NOW WHAT

  1. This is how this looked when I first drafted it, a couple days before the election.
    It was a list about how, as a Republican, I thought we needed to move forward as a party following Donald Trump. Beginning with the leaders I thought we needed to step up and help shape this party. (funny look at my list making process too! List the person, then a small list to be expanded on about why they're included)
  2. I've always been a centrist. But until now I leaned Republican.
    At its core, the Philosophy behind the GOP aligned more with my political theory. Civic Republicanism makes sense to me, small but sensible government that works for the people.
  3. However, if this is the way the Republican Party is choosing to go, its no longer something I can be a part of.
    Populism, a business first mentality that forgets about people in favor of corporate interests, rampant nationalism, etc. which doesn't even get into the racism, xenophobia, sexism, etc that Trump espouses and inspires.
  4. So instead of a list that's hopeful about building a new Republican Party and my dream party leadership, this is about how, within the system we have, we can fight Trump's disastrous policy.
  5. Being angry isn't enough. We need a fervent opposition to President Trump and we need to assess how we let this happen, and begin working to change it.
  6. Looking forward to 2018 and 2020:
  7. GET INVOLVED IN US SENATE CAMPAIGNS.
    Democrats have the toughest slate of seats up in 2018, and if the GOP performs well they could win a fucking filibuster-proof majority. Find and fund candidates that can compete even if they aren't ideologically pure. I'll likely be making a full list about this topic soon. This is so important and we need to support sensible candidates with the same fervor we had against Trump in 2016.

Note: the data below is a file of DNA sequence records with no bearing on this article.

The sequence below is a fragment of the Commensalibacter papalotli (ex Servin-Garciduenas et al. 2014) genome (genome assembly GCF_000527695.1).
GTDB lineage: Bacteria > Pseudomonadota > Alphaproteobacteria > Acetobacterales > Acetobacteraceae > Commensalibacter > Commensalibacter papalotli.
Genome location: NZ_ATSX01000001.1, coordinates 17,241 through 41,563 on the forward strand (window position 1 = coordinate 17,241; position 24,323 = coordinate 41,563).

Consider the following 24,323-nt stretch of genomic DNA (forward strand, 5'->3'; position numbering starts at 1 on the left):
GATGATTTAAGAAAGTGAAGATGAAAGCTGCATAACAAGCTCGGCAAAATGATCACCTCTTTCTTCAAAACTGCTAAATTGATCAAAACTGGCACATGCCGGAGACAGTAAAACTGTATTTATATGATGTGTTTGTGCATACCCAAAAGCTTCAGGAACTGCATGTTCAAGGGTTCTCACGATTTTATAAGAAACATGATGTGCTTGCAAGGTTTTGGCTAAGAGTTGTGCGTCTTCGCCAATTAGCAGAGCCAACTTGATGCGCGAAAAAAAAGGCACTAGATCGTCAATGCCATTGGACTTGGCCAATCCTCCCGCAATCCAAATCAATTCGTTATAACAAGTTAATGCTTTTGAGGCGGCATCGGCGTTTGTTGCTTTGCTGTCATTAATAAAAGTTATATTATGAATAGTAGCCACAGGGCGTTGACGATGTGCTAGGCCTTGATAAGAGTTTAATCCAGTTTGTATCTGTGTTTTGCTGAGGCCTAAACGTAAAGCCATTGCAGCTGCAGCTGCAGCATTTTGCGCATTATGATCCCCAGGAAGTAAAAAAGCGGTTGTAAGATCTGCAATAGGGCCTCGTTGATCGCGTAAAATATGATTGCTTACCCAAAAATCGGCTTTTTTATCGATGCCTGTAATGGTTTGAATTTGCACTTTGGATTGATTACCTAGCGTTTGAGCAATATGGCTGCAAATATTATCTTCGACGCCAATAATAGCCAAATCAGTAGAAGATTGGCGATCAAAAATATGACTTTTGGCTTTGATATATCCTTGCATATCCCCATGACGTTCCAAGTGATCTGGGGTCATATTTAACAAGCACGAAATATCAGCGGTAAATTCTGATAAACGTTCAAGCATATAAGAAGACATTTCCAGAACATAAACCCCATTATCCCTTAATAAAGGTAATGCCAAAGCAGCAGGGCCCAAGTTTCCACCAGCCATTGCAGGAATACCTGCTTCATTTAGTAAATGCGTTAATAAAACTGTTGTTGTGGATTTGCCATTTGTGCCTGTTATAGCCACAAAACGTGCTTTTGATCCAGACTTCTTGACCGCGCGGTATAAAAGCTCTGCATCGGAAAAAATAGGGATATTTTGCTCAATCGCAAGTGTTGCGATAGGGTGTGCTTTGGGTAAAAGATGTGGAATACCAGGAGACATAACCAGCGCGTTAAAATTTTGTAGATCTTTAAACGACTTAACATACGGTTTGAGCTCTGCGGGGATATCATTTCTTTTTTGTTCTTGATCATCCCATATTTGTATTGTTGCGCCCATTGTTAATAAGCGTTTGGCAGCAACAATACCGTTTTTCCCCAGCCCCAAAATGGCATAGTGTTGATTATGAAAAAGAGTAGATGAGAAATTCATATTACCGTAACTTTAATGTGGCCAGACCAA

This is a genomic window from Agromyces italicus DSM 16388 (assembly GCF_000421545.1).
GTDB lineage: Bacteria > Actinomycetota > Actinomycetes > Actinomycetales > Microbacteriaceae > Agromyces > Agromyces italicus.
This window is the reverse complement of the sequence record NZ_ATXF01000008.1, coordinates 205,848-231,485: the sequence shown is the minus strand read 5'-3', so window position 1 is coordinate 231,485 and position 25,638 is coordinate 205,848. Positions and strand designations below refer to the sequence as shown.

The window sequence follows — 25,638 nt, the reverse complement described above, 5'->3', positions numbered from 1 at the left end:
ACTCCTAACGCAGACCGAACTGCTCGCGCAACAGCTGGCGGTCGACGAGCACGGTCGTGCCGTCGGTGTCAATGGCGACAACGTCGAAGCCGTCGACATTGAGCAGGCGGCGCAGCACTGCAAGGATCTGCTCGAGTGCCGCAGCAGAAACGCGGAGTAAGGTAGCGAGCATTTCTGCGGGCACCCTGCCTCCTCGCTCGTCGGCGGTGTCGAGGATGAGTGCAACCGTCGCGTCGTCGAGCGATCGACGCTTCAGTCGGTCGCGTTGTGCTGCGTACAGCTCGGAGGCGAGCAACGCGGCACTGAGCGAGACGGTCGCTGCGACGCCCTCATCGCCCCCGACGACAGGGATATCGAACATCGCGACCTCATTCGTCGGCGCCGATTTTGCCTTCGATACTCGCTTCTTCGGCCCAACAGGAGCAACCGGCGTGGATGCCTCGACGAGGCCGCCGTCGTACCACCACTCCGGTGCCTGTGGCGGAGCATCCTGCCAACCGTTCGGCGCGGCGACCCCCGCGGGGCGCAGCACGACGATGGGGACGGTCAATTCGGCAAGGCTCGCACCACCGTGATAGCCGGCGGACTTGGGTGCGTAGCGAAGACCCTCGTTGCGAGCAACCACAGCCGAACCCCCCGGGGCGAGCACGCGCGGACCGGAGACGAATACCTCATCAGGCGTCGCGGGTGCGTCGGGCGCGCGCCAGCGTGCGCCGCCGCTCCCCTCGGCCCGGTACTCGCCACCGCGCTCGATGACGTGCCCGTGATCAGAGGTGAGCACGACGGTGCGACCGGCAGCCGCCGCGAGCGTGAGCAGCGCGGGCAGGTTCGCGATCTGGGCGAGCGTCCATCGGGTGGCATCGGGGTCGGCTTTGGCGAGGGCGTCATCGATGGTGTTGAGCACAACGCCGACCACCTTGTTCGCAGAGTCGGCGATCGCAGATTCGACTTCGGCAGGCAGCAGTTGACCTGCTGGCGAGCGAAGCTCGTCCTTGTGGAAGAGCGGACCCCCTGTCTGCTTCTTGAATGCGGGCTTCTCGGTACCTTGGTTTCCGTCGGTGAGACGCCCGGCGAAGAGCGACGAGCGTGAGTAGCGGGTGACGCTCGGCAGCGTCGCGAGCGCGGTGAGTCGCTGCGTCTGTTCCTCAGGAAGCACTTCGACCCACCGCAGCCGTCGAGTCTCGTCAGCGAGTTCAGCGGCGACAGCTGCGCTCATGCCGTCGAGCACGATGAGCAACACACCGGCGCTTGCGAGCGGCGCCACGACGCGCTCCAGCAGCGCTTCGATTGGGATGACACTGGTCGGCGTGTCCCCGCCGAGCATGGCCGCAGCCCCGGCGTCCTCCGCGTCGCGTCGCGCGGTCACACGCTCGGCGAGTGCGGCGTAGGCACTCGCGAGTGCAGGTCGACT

8. Get involved in your state level races!
  9. The next slate of state legislatures will control redistricting after the 2020 Census. This 👏🏽 is 👏🏽 so 👏🏽 important 👏🏽
  10. Start researching potential candidates now and support candidates-Republican or Democrat-that promise unbiased redistricting.
  11. Gerrymandering, the process of drawing districts that favor electing more office holders of your party, happens both ways and is such a smear on our democratic process.
    So start demanding of your candidates that they pledge to support only maps that distribute population sensibly instead of along partisan lines. Annoy the crap out of all the candidates, go to event after event and ask the same question during every Q&A: "Will you support non-partisan and unbiased redistricting?"
  12. Along those same lines, find out of there is a movement in your state to form independent redistricting commissions.
    Some states have already taken partisanship out of the process by having either computer programs or independent commissions that draw the maps based on shifting population and data from the census.
  13. Most people, regardless of party, favor non-partisan redistricting, and through ballot initiatives we can bypass the legislators that just want to draw maps to keep themselves in office.
    Illinois has made multiple attempts at ballot initiatives to amend the constitution for independent redistricting, the partisan courts keep striking it down. We will not stop, it will pass.
  14. This is so important because in 2012 and 2014, Democrats got more votes for the House of Representatives than Republicans, but because Democratic voters are gerrymandered into as few districts as possible, Republicans had a nearly 60 seat majority.